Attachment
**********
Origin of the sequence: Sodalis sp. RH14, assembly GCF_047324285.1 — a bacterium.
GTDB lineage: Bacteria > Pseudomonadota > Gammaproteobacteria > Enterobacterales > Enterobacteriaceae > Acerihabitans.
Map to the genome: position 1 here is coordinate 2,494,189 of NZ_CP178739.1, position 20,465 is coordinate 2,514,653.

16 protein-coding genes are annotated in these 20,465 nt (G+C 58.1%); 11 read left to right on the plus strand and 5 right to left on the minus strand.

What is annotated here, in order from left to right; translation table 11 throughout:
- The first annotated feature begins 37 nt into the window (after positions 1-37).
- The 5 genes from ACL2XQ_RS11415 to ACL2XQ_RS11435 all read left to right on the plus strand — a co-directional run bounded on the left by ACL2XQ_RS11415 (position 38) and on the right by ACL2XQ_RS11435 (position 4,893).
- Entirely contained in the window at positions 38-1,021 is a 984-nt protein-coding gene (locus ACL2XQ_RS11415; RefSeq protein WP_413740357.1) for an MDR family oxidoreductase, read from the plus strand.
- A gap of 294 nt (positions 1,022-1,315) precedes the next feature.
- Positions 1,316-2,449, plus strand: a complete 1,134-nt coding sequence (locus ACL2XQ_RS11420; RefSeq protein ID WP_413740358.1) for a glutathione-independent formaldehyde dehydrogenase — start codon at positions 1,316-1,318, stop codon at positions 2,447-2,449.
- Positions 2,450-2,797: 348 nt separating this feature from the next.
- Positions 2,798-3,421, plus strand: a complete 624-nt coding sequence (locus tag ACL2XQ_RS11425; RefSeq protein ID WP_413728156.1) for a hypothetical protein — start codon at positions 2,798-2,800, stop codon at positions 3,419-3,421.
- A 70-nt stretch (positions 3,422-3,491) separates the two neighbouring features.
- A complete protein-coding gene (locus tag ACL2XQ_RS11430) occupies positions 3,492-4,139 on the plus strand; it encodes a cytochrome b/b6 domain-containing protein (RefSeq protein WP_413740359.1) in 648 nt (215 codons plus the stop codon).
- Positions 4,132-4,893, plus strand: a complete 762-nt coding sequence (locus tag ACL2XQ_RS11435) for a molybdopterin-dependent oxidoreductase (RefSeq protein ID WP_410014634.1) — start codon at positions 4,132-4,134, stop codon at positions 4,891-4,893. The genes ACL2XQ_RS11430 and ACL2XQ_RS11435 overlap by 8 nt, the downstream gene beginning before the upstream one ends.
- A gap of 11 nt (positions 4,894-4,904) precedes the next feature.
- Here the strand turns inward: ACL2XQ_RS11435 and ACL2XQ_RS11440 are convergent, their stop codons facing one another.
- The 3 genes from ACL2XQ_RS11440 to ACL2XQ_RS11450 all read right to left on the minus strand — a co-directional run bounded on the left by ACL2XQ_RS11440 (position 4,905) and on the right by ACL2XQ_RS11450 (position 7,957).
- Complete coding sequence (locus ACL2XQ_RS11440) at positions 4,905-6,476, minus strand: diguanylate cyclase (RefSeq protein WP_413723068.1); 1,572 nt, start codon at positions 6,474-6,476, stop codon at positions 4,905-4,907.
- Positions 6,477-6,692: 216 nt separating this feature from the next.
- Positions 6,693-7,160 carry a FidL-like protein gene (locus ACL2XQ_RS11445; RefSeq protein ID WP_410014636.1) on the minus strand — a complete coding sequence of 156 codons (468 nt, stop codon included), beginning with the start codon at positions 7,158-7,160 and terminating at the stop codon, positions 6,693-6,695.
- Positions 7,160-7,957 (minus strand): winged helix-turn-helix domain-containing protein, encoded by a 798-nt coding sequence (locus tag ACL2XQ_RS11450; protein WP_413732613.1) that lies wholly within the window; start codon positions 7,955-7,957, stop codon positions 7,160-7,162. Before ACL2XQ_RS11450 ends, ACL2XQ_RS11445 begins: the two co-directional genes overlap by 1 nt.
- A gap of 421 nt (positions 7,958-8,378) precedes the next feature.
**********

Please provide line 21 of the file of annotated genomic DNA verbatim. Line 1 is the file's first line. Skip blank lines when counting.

- Positions 6,693-7,160 carry a FidL-like protein gene (locus ACL2XQ_RS11445; RefSeq protein ID WP_410014636.1) on the minus strand — a complete coding sequence of 156 codons (468 nt, stop codon included), beginning with the start codon at positions 7,158-7,160 and terminating at the stop codon, positions 6,693-6,695.